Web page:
bitaddress.org already provides your private key in Wallet Import Format, which is encoded in base58check format.
In the example screenshot below, the base58check-encoded WIF private key is KzNKqwBPaVehsA2F94n9UJ5mrkM9NazBjqBBwsb2U9pAGLdc4md3
To address your "rule 1", the most secure way to handle this data is load Electrum onto an airgapped ...
Later I read that it's impossible to transfer bitcoin between those two kinds of wallets. Is it true?
This is not true.
However a wallet needs to know about Segwit addresses in order to be able to send to them. Since it is a new address type (well new when it was introduced 3 years ago), software that hasn't implemented it yet won't know what to do with it.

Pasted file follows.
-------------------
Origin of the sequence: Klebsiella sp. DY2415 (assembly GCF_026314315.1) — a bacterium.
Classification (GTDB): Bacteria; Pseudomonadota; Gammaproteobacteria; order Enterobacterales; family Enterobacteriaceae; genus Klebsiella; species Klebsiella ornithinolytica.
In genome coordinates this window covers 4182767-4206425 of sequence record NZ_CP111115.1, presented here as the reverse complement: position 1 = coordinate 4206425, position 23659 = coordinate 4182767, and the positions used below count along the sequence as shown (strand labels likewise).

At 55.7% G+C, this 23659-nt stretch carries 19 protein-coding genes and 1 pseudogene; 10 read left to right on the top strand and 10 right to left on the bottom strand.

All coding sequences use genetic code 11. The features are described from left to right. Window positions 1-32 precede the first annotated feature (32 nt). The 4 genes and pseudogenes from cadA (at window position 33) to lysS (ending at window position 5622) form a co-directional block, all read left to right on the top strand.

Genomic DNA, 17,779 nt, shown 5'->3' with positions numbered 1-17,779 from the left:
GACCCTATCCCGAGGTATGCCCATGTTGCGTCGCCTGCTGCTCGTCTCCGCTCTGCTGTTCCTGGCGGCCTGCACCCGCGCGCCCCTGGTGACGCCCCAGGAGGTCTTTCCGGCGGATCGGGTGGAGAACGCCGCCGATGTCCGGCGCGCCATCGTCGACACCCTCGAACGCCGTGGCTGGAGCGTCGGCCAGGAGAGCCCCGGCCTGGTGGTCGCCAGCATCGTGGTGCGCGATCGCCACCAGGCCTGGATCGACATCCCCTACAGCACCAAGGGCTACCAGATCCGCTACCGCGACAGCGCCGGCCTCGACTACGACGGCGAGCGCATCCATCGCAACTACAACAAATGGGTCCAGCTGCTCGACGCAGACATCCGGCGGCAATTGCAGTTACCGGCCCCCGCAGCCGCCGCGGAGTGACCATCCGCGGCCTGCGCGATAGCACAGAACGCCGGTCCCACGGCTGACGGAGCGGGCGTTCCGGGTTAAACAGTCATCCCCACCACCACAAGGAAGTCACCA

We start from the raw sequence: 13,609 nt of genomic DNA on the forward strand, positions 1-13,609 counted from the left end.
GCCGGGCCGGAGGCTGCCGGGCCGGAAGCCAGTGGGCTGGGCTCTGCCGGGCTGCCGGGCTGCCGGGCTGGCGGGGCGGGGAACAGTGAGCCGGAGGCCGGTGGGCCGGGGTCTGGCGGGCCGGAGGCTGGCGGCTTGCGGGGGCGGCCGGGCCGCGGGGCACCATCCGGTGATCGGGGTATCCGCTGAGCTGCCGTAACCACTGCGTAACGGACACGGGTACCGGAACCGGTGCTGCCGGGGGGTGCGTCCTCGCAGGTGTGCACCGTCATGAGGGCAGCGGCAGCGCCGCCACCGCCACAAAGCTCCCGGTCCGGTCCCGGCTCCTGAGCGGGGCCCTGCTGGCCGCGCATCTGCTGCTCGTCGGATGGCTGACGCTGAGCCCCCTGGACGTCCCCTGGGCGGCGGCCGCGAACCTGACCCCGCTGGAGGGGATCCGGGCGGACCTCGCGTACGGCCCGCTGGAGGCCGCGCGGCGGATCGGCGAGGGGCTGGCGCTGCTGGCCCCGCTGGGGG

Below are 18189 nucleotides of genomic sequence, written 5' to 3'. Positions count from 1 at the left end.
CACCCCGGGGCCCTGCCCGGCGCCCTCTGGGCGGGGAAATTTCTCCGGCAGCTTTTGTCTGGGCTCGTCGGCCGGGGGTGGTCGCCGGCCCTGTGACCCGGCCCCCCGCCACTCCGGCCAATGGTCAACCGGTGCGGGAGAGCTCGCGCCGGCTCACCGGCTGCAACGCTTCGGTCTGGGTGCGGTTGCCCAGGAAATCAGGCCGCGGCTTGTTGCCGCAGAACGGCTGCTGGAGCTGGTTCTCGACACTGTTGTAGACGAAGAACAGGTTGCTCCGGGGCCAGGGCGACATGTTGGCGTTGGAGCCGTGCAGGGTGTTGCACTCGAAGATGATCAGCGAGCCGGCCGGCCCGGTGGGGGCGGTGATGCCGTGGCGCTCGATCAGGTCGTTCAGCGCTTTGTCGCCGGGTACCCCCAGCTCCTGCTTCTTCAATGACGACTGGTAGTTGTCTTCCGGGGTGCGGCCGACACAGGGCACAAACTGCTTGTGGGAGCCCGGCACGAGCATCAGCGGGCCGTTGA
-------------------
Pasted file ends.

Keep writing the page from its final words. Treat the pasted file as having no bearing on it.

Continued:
The design/structure of a paper wallet is not something is set in stone, but the main idea is writing public and private key pairs on a piece of paper.
The universal flow for generating an address is:
A public key is derived from private key
A bitcoin address is derived from public key
The common flow (Mnemonic) for generating an address is:
Just to be clear/nitpick, the products you've linked to are designed to act as highly resilient physical backups for a bitcoin wallet. It doesn't really make much sense to refer to these metal plates/etc as 'metal wallets', as they cannot perform any normal wallet functions (send, receive, etc). Rather, they are just a way to store a backup for the seed that ...